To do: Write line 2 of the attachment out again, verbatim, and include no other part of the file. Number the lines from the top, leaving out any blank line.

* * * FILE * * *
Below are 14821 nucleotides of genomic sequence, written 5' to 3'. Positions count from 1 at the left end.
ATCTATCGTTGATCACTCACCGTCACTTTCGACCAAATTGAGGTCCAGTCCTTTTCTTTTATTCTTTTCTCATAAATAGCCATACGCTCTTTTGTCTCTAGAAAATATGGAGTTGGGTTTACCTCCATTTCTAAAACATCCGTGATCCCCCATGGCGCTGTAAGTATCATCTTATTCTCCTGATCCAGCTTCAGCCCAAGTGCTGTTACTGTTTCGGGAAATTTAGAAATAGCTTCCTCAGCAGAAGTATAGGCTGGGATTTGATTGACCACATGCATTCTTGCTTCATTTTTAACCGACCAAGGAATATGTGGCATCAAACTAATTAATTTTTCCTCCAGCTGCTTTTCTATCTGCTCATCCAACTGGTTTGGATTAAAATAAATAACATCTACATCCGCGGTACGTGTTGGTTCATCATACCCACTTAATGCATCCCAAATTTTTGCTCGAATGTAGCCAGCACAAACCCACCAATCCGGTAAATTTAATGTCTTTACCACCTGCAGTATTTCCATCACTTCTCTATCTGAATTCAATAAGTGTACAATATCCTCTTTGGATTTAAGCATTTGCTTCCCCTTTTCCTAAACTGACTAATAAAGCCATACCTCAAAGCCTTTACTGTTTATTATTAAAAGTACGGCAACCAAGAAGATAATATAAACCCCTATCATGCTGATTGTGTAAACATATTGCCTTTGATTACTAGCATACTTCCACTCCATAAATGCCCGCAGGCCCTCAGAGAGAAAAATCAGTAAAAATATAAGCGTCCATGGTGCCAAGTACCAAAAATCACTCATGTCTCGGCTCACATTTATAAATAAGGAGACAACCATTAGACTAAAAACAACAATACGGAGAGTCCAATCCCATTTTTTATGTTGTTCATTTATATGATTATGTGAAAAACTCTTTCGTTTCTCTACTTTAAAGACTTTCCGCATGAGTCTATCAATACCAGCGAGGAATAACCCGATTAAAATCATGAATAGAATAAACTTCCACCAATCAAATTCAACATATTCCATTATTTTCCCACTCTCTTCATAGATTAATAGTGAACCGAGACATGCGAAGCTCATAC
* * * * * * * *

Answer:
ATCTATCGTTGATCACTCACCGTCACTTTCGACCAAATTGAGGTCCAGTCCTTTTCTTTTATTCTTTTCTCATAAATAGCCATACGCTCTTTTGTCTCTAGAAAATATGGAGTTGGGTTTACCTCCATTTCTAAAACATCCGTGATCCCCCATGGCGCTGTAAGTATCATCTTATTCTCCTGATCCAGCTTCAGCCCAAGTGCTGTTACTGTTTCGGGAAATTTAGAAATAGCTTCCTCAGCAGAAGTATAGGCTGGGATTTGATTGACCACATGCATTCTTGCTTCATTTTTAACCGACCAAGGAATATGTGGCATCAAACTAATTAATTTTTCCTCCAGCTGCTTTTCTATCTGCTCATCCAACTGGTTTGGATTAAAATAAATAACATCTACATCCGCGGTACGTGTTGGTTCATCATACCCACTTAATGCATCCCAAATTTTTGCTCGAATGTAGCCAGCACAAACCCACCAATCCGGTAAATTTAATGTCTTTACCACCTGCAGTATTTCCATCACTTCTCTATCTGAATTCAATAAGTGTACAATATCCTCTTTGGATTTAAGCATTTGCTTCCCCTTTTCCTAAACTGACTAATAAAGCCATACCTCAAAGCCTTTACTGTTTATTATTAAAAGTACGGCAACCAAGAAGATAATATAAACCCCTATCATGCTGATTGTGTAAACATATTGCCTTTGATTACTAGCATACTTCCACTCCATAAATGCCCGCAGGCCCTCAGAGAGAAAAATCAGTAAAAATATAAGCGTCCATGGTGCCAAGTACCAAAAATCACTCATGTCTCGGCTCACATTTATAAATAAGGAGACAACCATTAGACTAAAAACAACAATACGGAGAGTCCAATCCCATTTTTTATGTTGTTCATTTATATGATTATGTGAAAAACTCTTTCGTTTCTCTACTTTAAAGACTTTCCGCATGAGTCTATCAATACCAGCGAGGAATAACCCGATTAAAATCATGAATAGAATAAACTTCCACCAATCAAATTCAACATATTCCATTATTTTCCCACTCTCTTCATAGATTAATAGTGAACCGAGACATGCGAAGCTCATAC